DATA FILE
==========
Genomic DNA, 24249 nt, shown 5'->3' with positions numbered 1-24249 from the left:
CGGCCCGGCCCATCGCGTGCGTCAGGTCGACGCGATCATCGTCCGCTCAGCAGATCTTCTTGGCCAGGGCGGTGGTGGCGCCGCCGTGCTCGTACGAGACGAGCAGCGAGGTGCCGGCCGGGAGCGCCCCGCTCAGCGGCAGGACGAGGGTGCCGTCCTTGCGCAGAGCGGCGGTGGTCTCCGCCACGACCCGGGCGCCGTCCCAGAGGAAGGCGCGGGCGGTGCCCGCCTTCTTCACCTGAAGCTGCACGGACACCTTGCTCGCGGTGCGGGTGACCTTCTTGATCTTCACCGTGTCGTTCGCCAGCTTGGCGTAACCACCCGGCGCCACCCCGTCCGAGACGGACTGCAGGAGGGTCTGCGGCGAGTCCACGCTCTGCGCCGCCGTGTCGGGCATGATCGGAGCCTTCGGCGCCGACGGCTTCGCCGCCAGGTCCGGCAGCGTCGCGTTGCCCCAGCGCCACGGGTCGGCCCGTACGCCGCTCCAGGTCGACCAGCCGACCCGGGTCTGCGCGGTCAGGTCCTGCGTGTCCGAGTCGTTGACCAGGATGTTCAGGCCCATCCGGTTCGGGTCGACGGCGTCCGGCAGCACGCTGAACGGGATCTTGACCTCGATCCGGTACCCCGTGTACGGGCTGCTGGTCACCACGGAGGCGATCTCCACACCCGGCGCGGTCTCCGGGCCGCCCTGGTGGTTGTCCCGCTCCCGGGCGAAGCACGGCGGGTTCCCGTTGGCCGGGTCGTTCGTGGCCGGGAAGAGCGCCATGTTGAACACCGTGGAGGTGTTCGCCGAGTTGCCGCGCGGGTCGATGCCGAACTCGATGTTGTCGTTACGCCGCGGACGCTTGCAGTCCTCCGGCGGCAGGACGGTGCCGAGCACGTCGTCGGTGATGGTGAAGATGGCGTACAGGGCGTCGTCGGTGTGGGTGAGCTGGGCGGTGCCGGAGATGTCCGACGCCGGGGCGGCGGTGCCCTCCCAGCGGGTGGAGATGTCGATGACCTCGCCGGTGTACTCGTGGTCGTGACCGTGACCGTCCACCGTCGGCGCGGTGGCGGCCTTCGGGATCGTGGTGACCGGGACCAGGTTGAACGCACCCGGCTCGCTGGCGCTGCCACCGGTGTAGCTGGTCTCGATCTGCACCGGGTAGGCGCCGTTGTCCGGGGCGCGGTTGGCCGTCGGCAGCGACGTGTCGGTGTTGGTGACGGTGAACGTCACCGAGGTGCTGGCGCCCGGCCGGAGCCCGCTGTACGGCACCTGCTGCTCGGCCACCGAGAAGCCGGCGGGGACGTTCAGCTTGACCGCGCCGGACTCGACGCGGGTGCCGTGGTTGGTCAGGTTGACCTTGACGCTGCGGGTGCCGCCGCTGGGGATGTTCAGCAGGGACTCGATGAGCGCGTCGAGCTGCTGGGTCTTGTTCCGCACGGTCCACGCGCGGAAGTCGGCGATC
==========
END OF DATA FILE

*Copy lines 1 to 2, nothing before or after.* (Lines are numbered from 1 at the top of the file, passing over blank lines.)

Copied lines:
Genomic DNA, 24249 nt, shown 5'->3' with positions numbered 1-24249 from the left:
CGGCCCGGCCCATCGCGTGCGTCAGGTCGACGCGATCATCGTCCGCTCAGCAGATCTTCTTGGCCAGGGCGGTGGTGGCGCCGCCGTGCTCGTACGAGACGAGCAGCGAGGTGCCGGCCGGGAGCGCCCCGCTCAGCGGCAGGACGAGGGTGCCGTCCTTGCGCAGAGCGGCGGTGGTCTCCGCCACGACCCGGGCGCCGTCCCAGAGGAAGGCGCGGGCGGTGCCCGCCTTCTTCACCTGAAGCTGCACGGACACCTTGCTCGCGGTGCGGGTGACCTTCTTGATCTTCACCGTGTCGTTCGCCAGCTTGGCGTAACCACCCGGCGCCACCCCGTCCGAGACGGACTGCAGGAGGGTCTGCGGCGAGTCCACGCTCTGCGCCGCCGTGTCGGGCATGATCGGAGCCTTCGGCGCCGACGGCTTCGCCGCCAGGTCCGGCAGCGTCGCGTTGCCCCAGCGCCACGGGTCGGCCCGTACGCCGCTCCAGGTCGACCAGCCGACCCGGGTCTGCGCGGTCAGGTCCTGCGTGTCCGAGTCGTTGACCAGGATGTTCAGGCCCATCCGGTTCGGGTCGACGGCGTCCGGCAGCACGCTGAACGGGATCTTGACCTCGATCCGGTACCCCGTGTACGGGCTGCTGGTCACCACGGAGGCGATCTCCACACCCGGCGCGGTCTCCGGGCCGCCCTGGTGGTTGTCCCGCTCCCGGGCGAAGCACGGCGGGTTCCCGTTGGCCGGGTCGTTCGTGGCCGGGAAGAGCGCCATGTTGAACACCGTGGAGGTGTTCGCCGAGTTGCCGCGCGGGTCGATGCCGAACTCGATGTTGTCGTTACGCCGCGGACGCTTGCAGTCCTCCGGCGGCAGGACGGTGCCGAGCACGTCGTCGGTGATGGTGAAGATGGCGTACAGGGCGTCGTCGGTGTGGGTGAGCTGGGCGGTGCCGGAGATGTCCGACGCCGGGGCGGCGGTGCCCTCCCAGCGGGTGGAGATGTCGATGACCTCGCCGGTGTACTCGTGGTCGTGACCGTGACCGTCCACCGTCGGCGCGGTGGCGGCCTTCGGGATCGTGGTGACCGGGACCAGGTTGAACGCACCCGGCTCGCTGGCGCTGCCACCGGTGTAGCTGGTCTCGATCTGCACCGGGTAGGCGCCGTTGTCCGGGGCGCGGTTGGCCGTCGGCAGCGACGTGTCGGTGTTGGTGACGGTGAACGTCACCGAGGTGCTGGCGCCCGGCCGGAGCCCGCTGTACGGCACCTGCTGCTCGGCCACCGAGAAGCCGGCGGGGACGTTCAGCTTGACCGCGCCGGACTCGACGCGGGTGCCGTGGTTGGTCAGGTTGACCTTGACGCTGCGGGTGCCGCCGCTGGGGATGTTCAGCAGGGACTCGATGAGCGCGTCGAGCTGCTGGGTCTTGTTCCGCACGGTCCACGCGCGGAAGTCGGCGATC